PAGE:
Gathered Wisdom, July 14

A weekly collection of inspiration and resources for the journey, gathered from websites, books, and pass-alongs that have been shared with us. From Spirituality in the Wisdom Years.

I Worried

I worried a lot. Will the garden grow, will the rivers
flow in the right direction, will the earth turn
as it was taught, and if not how shall
I correct it?

Was I right, was I wrong, will I be forgiven,
can I do better?

Will I ever be able to sing, even the sparrows
can do it and I am, well,
hopeless.

Is my eyesight fading or am I just imagining it,
am I going to get rheumatism,
lockjaw, dementia?

Finally I saw that worrying had come to nothing.
And gave it up. And took my old body
and went out into the morning,
and sang.”

― Mary Oliver

From: Swan: Poems and Prose Poems

This Week

First Half/Second Half

In the first half of life, says Fr. Richard Rohr, we are rightly concerned with establishing our identity in the world. Rohr calls it building a “container.” But in the second half of life, we finally must decide what the container was meant to hold if we are to complete the life to which we are called. The two halves of life are the subject of Rohr’s 2011 book Falling Upward. He re-visits the topic in his daily meditations for March 17-22, 2019. Access each day’s offering from the end-of-week summary.  Suggestion: read one a day for a week; take 15 minutes to think about it.

From: Center for Action and Contemplation

Living COVID Like a Monk

Fr. Ron Rolheiser’s 10 suggestions for getting through the aloneness of the COVID pandemic come from watching and knowing monks. His thoughts, he says, are the fruit of living in the give-and-take of a religious community for 50 years. Read Some Secrets Worth Knowing

From: Fr. Ron Rolheiser’s blog

Shut Out by the Pandemic

A 95-year-old woman in San Antonio is the longest-tenured election judge in the Bexar County Elections Department.  She couldn’t work the July primary runoff election thanks to the pandemic. Once an airplane mechanic, in her retirement she has always kept busy, these days sewing masks for anyone who needs one.  Read the story of this inspirational 95-year-old..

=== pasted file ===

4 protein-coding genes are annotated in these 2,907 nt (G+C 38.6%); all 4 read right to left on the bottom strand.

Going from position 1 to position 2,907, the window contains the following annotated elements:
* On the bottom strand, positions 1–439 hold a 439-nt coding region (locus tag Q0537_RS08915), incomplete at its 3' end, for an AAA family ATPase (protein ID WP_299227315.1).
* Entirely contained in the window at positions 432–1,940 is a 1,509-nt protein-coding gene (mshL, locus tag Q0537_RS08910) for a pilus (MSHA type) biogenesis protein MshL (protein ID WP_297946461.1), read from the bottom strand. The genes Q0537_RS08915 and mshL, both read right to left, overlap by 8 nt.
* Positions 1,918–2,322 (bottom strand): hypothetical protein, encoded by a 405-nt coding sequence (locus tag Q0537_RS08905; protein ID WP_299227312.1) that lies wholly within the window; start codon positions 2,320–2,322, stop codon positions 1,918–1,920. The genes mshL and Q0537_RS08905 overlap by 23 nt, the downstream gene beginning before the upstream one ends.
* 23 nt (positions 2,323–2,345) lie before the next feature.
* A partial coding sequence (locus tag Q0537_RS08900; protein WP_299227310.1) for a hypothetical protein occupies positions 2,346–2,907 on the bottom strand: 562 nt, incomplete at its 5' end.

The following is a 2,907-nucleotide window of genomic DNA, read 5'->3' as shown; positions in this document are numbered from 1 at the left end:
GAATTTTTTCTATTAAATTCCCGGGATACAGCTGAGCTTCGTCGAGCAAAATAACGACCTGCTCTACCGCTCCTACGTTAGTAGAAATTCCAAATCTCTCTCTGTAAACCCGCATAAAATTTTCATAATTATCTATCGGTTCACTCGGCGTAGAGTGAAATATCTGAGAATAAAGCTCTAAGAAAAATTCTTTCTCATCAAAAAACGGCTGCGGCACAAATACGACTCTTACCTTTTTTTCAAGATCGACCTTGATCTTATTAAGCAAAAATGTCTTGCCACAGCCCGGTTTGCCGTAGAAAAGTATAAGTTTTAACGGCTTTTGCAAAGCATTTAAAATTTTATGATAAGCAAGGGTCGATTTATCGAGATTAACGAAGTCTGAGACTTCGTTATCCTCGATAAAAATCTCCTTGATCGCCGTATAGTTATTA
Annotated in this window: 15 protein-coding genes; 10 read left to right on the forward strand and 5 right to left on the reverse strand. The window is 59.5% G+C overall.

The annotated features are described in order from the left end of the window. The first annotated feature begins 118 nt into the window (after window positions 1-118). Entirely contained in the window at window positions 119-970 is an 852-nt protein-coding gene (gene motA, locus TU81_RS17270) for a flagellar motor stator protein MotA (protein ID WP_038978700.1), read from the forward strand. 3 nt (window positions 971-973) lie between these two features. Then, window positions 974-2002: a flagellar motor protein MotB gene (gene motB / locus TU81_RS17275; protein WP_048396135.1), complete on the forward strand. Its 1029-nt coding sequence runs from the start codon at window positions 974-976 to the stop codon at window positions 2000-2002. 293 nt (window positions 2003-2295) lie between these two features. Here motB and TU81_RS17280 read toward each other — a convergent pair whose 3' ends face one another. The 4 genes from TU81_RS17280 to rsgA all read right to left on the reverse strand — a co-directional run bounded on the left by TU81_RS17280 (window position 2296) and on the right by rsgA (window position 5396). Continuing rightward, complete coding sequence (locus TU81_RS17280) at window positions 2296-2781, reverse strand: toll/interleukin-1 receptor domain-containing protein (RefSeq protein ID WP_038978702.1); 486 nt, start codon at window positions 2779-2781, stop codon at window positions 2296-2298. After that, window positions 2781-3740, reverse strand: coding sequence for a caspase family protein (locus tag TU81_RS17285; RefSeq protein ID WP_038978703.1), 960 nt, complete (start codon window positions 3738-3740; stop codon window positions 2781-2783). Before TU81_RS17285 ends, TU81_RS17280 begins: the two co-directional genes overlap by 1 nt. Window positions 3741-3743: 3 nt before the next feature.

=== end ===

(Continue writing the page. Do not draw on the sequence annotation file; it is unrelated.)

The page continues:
From: The Rivard Report

The Tragic Gap – a podcast

Can we stand in that place between the present hard realities and what we know is possible? Parker Palmer calls it The Tragic Gap – we see it, for instance, when we witness outrageous greed in our society but also see examples of extraordinary generosity for our neighbor. How can we as elders stand in that gap in our homes, in our communities, in our nation? Listen to the podcast.

From: The Center for Courage and Renewal

Eight Gates to Elderhood

“Becoming a Wise Elder” e-course is part of the Elder Spirituality Project from Spirituality & Practice. The course recognizes that the demands of elderhood are far different from those of earlier years and presents eight gates through which elders must pass. In the online course, participants work at their own speed and frequency. Learn more about the course here.

From: Spirituality and Practice

Gathered Wisdom is from Spirituality in the Wisdom Years, a ministry that invites older adults to deepening spirituality in the last third of their lives. If someone forwarded this to you, learn more about Spirituality in the Wisdom Years and subscribe to the site at
ww.wisdomyears.org.

If you have something to add to Gathered Wisdom, send it to Marjorie George at
marjoriegeorge62@gmail.com

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